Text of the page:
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memorials



  • The Peril of Perpetual Revenge

    by Lawrence Douglas

    In a new book David Rieff suggests that in many cases we may be better off forgetting the past.



  • Lincoln Memorial to Get Major Renovation

    The Lincoln Memorial will undergo some of its most extensive renovations to date, including efforts to wash away dirt and debris, repair damage sustained during a 2011 earthquake, and build a substantial space for educational programs under the memorial.



  • It’s D-Day for Ike’s Memorial

    The battle over plans for a Washington memorial to Dwight Eisenhower drags on, but meanwhile more and more of the Greatest Generation fades away each day.



  • Tony Horwitz: The Mammy DC Almost Had

    Tony Horwitz is a Pulitzer-prize winning journalist who has written for The Wall Street Journal and The New Yorker. His books include Midnight Rising: John Brown and the Raid that Sparked the Civil War and Confederates in the Attic: Dispatches from the Unfinished Civil War.If I say the word "Mammy," you're likely to conjure up the character from Gone With the Wind. Or, you may think of Aunt Jemima, in her trademark kerchief, beaming from boxes of pancake mix.What you probably won't picture is a massive slave woman, hewn from stone, cradling a white child atop a plinth in the nation's capital. Yet in 1923, the U.S. Senate authorized such a statue, "in memory of the faithful slave mammies of the South."As a Southern Congressman stated in support of the monument: "The traveler, as he passes by, will recall that epoch of southern civilization" when "fidelity and loyalty" prevailed. "No class of any race of people held in bondage could be found anywhere who lived more free from care or distress."



  • Birkbeck tributes to "jazzy, snazzy, complete historian" Hobsbawm

    A celebration of the life and influence of legendary historian Eric Hobsbawm, who died last October at the age of 95, brought out family, friends and fellow scholars in force at Birkbeck, University of London this week.In a speech of welcome, David Latchman, master of Birkbeck – which Professor Hobsbawm joined as a lecturer in 1947 and where he served as president from 2002 until his death – said he was someone who had “clearly made a difference to people’s lives”.At graduation ceremonies, Professor Latchman recalled of Professor Hobsbawm, “the production line would be slowed down by people saying: ‘You influenced me! You are the reason I am here! You are the reason why I graduated!’ A proportion of them would be so excited at meeting their hero that they walked off the stage without remembering to shake hands with me.”...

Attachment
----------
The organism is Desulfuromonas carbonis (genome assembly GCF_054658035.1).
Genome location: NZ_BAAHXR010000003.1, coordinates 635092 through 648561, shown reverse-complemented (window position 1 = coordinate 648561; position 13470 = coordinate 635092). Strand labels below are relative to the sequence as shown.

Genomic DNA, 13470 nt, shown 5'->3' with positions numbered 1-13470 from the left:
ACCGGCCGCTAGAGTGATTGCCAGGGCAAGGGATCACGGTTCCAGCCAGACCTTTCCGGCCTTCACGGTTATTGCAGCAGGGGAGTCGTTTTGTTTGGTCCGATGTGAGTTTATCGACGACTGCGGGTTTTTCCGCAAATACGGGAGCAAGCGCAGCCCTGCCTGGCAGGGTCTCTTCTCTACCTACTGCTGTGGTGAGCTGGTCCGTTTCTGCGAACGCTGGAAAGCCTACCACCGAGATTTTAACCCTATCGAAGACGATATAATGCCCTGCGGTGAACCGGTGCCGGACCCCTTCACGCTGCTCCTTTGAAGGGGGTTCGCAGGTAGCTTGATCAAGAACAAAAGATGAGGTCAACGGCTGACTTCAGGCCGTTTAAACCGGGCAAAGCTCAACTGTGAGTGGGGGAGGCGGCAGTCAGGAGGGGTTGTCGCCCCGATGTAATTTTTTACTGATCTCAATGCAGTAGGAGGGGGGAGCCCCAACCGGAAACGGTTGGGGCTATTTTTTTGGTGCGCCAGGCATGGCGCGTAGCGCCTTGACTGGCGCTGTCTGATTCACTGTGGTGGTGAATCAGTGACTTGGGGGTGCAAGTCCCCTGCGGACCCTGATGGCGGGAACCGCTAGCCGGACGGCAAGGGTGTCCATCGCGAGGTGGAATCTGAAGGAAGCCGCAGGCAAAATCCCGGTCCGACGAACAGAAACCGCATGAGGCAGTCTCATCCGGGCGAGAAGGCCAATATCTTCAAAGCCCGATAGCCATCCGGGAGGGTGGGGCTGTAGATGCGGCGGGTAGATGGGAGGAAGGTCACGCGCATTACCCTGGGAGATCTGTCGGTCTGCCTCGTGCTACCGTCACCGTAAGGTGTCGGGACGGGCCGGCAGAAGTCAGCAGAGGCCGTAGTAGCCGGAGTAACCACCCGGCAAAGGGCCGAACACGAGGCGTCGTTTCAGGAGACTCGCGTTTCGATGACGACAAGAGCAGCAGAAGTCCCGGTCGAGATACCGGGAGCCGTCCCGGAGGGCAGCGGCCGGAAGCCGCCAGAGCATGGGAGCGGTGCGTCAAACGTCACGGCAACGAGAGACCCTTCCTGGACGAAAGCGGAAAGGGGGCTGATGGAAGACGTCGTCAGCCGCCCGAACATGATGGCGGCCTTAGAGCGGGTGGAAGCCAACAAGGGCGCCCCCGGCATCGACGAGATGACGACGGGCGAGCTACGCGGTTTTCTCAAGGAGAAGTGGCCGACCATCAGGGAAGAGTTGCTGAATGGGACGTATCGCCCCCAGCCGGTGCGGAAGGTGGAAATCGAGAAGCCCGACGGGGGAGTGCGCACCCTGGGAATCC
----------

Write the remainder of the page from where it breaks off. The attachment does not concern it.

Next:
• Maryland Breaks Ground on Tubman State Park;Governor Names Salazar Admiral

    Maryland Governor Martin O’Malley, U.S. Department of Interior Secretary Ken Salazar and nearly 400 gathered in Dorchester County on Saturday March, 9 to break ground on the Harriet Tubman Underground Railroad State Park.  The new park, just south of Cambridge, will be the trail head for the Harriet Tubman Byway and will include a 15,000-square foot Visitor Center, exhibit hall and theater, memorial garden, trails and a picnic pavilion.Commemoration — marking the 100th anniversary of the freedom fighter’s death — also featured the official ribbon cutting for the Byway....



  • Rosa Parks statue unveiled in U.S. Capitol

    More than half a century after she refused to give up her seat on an Alabama city bus, Rosa Parks has an immovable place in the U.S. Capitol — the first black woman to be honored with a statue there.President Barack Obama and congressional leaders from both parties said at an unveiling Wednesday that the depiction was fitting: Parks is shown seated, hands clasped in front of her, eyes fixed forward.“Rosa Parks’ singular act of disobedience launched a movement,” Obama said. “The tired feet of those who walked the dusty roads of Montgomery helped a nation see that to which it had once been blind.”...



  • Lincoln statue at Gettysburg set for April installation

    The long-awaited Abraham Lincoln statue will finally be installed in Gettysburg in April. Rob Lesher, executive drector of the Adams County Library System, announced Tuesday that plans are now firmly in place for the statue's installation. "It will be a very attractive gift to the borough and should be a compelling driver for tourists to visit downtown," Lesher said at a Gettysburg Public Works Committee meeting. The 7-foot-6-inch-tall statue will be placed on the steps of the library on Baltimore Street, but it won't be the only Lincoln statue in downtown Gettysburg. Another statue two blocks away on Lincoln Square also depicts the 16th president, holding his hat and gesturing toward the Wills House where he put the finishing touches on the Gettysburg Address....